Yost looked away from Herrera, Davis and Holland. He ignored the veteran presence of Jason Frasor, who fans a batter per inning. He settled upon Crow, who is undergoing the worst of his four big-league seasons. Crow entered the game with a career-low 5.0 strikeouts per nine innings, down from 8.3 per nine in 2013 and 9.4 per nine in his All-Star season of 2011.
That pitcher from the past has not yet appeared this season. Crow lost fastball velocity. He had already surrendered a career-high for home runs. He fell behind Cespedes 3-0 and eventually walked him.
“It’s not a big deal,” Crow said. “Puts the double play in order.”
Crow sought that outcome against Allen Craig, who would not oblige. But he did strike out. To the plate came Nava, a switch hitter who struggles to hit lefties.
With the bases loaded, another reliever hopped up and began to throw. He was neither Herrera nor Davis nor Holland. He was not Frasor. He was not a southpaw like Francisley Bueno or dart-throwing rookie Brandon Finnegan.
The reliever was Louis Coleman, a mop-up man of middle relief, a pitcher who spent the majority of the summer in the Pacific Coast League. Coleman would cough up a run on his own during the seventh. That was the salt. The wound would open soon enough.
Nava noticed the action in the Kansas City bullpen. He told reporters later he expected to see a lefty. He began Sunday with a .158 batting average against them compared with a .286 batting average against righties. He could not believe he would be allowed to face a right-hander pitcher.
In this moment, Yost was handcuffed by the presence of Boston’s right-handed slugger Mike Napoli and the specter of the past. Yost could not afford to repeat the calamity at Fenway Park, when pinch-hitter Jonny Gomes homered off lefty specialist Scott Downs. Napoli was given the day off to rest, but Yost feared Red Sox manager John Farrell would activate him.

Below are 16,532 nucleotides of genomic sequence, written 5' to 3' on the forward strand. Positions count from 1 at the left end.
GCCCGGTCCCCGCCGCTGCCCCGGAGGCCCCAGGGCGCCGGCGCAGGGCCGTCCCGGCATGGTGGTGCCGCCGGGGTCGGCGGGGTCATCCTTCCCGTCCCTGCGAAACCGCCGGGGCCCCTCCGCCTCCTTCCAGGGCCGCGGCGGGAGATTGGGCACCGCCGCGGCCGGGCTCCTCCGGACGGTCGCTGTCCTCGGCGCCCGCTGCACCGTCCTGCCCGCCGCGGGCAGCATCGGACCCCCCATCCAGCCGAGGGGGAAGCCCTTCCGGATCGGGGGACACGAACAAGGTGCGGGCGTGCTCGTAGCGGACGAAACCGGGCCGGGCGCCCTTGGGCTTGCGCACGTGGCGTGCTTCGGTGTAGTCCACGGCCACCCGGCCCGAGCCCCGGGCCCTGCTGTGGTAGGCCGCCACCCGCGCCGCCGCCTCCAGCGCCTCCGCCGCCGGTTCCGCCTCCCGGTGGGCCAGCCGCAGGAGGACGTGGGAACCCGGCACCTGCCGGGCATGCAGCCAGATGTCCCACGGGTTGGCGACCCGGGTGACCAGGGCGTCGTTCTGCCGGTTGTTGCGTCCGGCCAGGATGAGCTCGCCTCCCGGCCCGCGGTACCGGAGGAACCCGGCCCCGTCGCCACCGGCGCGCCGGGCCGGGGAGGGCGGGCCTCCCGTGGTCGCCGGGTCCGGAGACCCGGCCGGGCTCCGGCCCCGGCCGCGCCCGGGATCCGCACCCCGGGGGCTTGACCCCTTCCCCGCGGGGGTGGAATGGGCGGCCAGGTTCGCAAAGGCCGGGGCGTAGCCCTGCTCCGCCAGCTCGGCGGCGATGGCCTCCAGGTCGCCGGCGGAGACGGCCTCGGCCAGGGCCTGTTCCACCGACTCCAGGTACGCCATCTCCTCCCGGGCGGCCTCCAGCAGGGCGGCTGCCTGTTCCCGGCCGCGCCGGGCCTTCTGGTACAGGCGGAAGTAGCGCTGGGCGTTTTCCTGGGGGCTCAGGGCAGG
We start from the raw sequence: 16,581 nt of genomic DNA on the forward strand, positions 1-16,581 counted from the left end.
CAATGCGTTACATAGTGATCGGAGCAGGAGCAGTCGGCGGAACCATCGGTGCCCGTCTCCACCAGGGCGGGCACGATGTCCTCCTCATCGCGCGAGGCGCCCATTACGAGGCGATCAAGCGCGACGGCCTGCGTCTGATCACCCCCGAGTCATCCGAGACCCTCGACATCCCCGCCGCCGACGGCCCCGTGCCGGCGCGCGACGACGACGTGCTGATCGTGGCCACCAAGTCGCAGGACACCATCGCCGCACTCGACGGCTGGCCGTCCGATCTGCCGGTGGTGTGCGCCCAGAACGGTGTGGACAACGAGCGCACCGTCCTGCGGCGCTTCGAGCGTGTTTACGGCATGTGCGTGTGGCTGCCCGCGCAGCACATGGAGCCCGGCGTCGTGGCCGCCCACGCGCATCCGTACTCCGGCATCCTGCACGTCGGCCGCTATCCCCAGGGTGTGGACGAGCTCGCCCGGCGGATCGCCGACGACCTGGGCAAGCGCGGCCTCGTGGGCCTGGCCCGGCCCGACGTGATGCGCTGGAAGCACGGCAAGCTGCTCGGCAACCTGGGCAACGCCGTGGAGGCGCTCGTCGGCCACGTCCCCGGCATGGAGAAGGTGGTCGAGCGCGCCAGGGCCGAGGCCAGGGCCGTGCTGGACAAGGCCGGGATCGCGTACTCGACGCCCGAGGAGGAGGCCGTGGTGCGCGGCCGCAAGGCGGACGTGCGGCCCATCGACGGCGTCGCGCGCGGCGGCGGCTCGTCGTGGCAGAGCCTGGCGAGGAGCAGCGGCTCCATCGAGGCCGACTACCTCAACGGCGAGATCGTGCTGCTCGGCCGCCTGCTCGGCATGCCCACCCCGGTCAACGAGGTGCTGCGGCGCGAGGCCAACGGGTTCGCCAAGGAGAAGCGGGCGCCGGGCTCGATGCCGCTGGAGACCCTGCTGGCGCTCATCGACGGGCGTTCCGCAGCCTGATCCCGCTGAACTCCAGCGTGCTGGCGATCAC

So it was up to Crow. His encounter with Nava lasted one pitch. He tried to throw a sinker down and away. His body did not cooperate. He yanked the pitch across the inner half of the plate.
“It just stayed up,” Crow said. “Didn’t have the action I was looking for. He ended up hitting it out.”
The drive stunned the 19,065 fans gathered here. Lorenzo Cain squinted through the sun to locate the baseball. He turned and chased it back to the right-field bullpen. When he reached the chain-link fence, the ball crashed into the grass on the other side. He was close, so achingly close.
Like his other teammates, Cain looked sufficiently hollow-eyed and dejected after the game. The Royals have not trailed Detroit by more than a game since Aug. 9. They have now lost two series in a row for the first time in the second half.
“Fourteen games left,” Cain said. “Yeah, we’ve got plenty of time. We’ve definitely got to play better. But at the same time, we’ve got enough time to get going and start winning some ballgames.”
The assessment is accurate. If the season ended Sunday, the Royals would fly to Oakland for a one-game playoff.
The season did not end Sunday. No, this club must survive two more weeks of attrition. They must compensate for an offense that performs as if crafted by a lazy magician — capable only of disappearances. The defense has shown cracks in recent days. On Sunday, they were unable to overcome the strictness of their manager’s bullpen usage.
At this moment, the Royals cannot even be counted upon to defeat teams who dwell in cellars like Boston. Near the end of Yost’s news conference, a reporter asked if the club could afford to drop three games like this to this level of competition.
“No,” he said. “No. No.”
He started to say something else. Then he stopped short. “That’s it,” he said. He pushed his chair back from the table and walked out of the room.